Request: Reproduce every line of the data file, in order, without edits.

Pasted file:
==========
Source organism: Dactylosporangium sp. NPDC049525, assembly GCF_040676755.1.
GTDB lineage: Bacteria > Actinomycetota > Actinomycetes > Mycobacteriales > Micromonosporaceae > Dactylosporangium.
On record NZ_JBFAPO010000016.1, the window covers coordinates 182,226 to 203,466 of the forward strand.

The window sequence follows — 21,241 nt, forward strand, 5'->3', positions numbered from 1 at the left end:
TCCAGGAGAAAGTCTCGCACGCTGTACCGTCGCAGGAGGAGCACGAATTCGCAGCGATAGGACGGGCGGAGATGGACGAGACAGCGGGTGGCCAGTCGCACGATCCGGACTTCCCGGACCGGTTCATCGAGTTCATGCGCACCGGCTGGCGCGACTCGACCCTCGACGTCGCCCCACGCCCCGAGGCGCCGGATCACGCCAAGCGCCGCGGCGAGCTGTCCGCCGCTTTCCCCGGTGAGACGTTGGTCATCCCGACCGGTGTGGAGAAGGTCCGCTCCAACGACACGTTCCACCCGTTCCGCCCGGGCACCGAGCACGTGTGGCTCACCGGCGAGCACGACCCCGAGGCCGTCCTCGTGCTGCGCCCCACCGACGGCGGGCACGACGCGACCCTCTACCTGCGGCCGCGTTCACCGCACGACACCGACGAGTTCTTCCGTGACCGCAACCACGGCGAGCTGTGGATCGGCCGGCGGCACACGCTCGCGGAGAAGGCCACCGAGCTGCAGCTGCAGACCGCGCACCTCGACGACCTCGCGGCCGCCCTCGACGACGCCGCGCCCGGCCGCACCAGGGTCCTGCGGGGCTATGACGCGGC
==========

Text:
Source organism: Dactylosporangium sp. NPDC049525, assembly GCF_040676755.1.
GTDB lineage: Bacteria > Actinomycetota > Actinomycetes > Mycobacteriales > Micromonosporaceae > Dactylosporangium.
On record NZ_JBFAPO010000016.1, the window covers coordinates 182,226 to 203,466 of the forward strand.

The window sequence follows — 21,241 nt, forward strand, 5'->3', positions numbered from 1 at the left end:
TCCAGGAGAAAGTCTCGCACGCTGTACCGTCGCAGGAGGAGCACGAATTCGCAGCGATAGGACGGGCGGAGATGGACGAGACAGCGGGTGGCCAGTCGCACGATCCGGACTTCCCGGACCGGTTCATCGAGTTCATGCGCACCGGCTGGCGCGACTCGACCCTCGACGTCGCCCCACGCCCCGAGGCGCCGGATCACGCCAAGCGCCGCGGCGAGCTGTCCGCCGCTTTCCCCGGTGAGACGTTGGTCATCCCGACCGGTGTGGAGAAGGTCCGCTCCAACGACACGTTCCACCCGTTCCGCCCGGGCACCGAGCACGTGTGGCTCACCGGCGAGCACGACCCCGAGGCCGTCCTCGTGCTGCGCCCCACCGACGGCGGGCACGACGCGACCCTCTACCTGCGGCCGCGTTCACCGCACGACACCGACGAGTTCTTCCGTGACCGCAACCACGGCGAGCTGTGGATCGGCCGGCGGCACACGCTCGCGGAGAAGGCCACCGAGCTGCAGCTGCAGACCGCGCACCTCGACGACCTCGCGGCCGCCCTCGACGACGCCGCGCCCGGCCGCACCAGGGTCCTGCGGGGCTATGACGCGGC